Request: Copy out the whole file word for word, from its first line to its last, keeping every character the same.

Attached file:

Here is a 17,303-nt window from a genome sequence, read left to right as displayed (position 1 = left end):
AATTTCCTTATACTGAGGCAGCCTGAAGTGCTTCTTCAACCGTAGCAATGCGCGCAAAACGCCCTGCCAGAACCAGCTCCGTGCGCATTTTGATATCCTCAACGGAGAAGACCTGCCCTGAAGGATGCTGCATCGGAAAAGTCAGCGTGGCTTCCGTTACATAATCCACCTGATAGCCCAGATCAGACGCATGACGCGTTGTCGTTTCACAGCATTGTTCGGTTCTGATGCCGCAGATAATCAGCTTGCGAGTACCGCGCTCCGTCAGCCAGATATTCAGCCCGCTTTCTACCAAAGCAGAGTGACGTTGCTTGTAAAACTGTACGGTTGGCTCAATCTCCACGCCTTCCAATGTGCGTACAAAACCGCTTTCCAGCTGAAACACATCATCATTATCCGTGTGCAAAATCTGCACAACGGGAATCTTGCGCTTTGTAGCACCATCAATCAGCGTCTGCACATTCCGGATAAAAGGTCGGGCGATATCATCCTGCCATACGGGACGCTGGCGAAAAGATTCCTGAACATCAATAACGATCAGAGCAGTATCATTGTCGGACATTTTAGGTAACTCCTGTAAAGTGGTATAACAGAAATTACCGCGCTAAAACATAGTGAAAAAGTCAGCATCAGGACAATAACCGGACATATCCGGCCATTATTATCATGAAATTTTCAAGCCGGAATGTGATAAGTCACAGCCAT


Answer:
Here is a 17,303-nt window from a genome sequence, read left to right as displayed (position 1 = left end):
AATTTCCTTATACTGAGGCAGCCTGAAGTGCTTCTTCAACCGTAGCAATGCGCGCAAAACGCCCTGCCAGAACCAGCTCCGTGCGCATTTTGATATCCTCAACGGAGAAGACCTGCCCTGAAGGATGCTGCATCGGAAAAGTCAGCGTGGCTTCCGTTACATAATCCACCTGATAGCCCAGATCAGACGCATGACGCGTTGTCGTTTCACAGCATTGTTCGGTTCTGATGCCGCAGATAATCAGCTTGCGAGTACCGCGCTCCGTCAGCCAGATATTCAGCCCGCTTTCTACCAAAGCAGAGTGACGTTGCTTGTAAAACTGTACGGTTGGCTCAATCTCCACGCCTTCCAATGTGCGTACAAAACCGCTTTCCAGCTGAAACACATCATCATTATCCGTGTGCAAAATCTGCACAACGGGAATCTTGCGCTTTGTAGCACCATCAATCAGCGTCTGCACATTCCGGATAAAAGGTCGGGCGATATCATCCTGCCATACGGGACGCTGGCGAAAAGATTCCTGAACATCAATAACGATCAGAGCAGTATCATTGTCGGACATTTTAGGTAACTCCTGTAAAGTGGTATAACAGAAATTACCGCGCTAAAACATAGTGAAAAAGTCAGCATCAGGACAATAACCGGACATATCCGGCCATTATTATCATGAAATTTTCAAGCCGGAATGTGATAAGTCACAGCCAT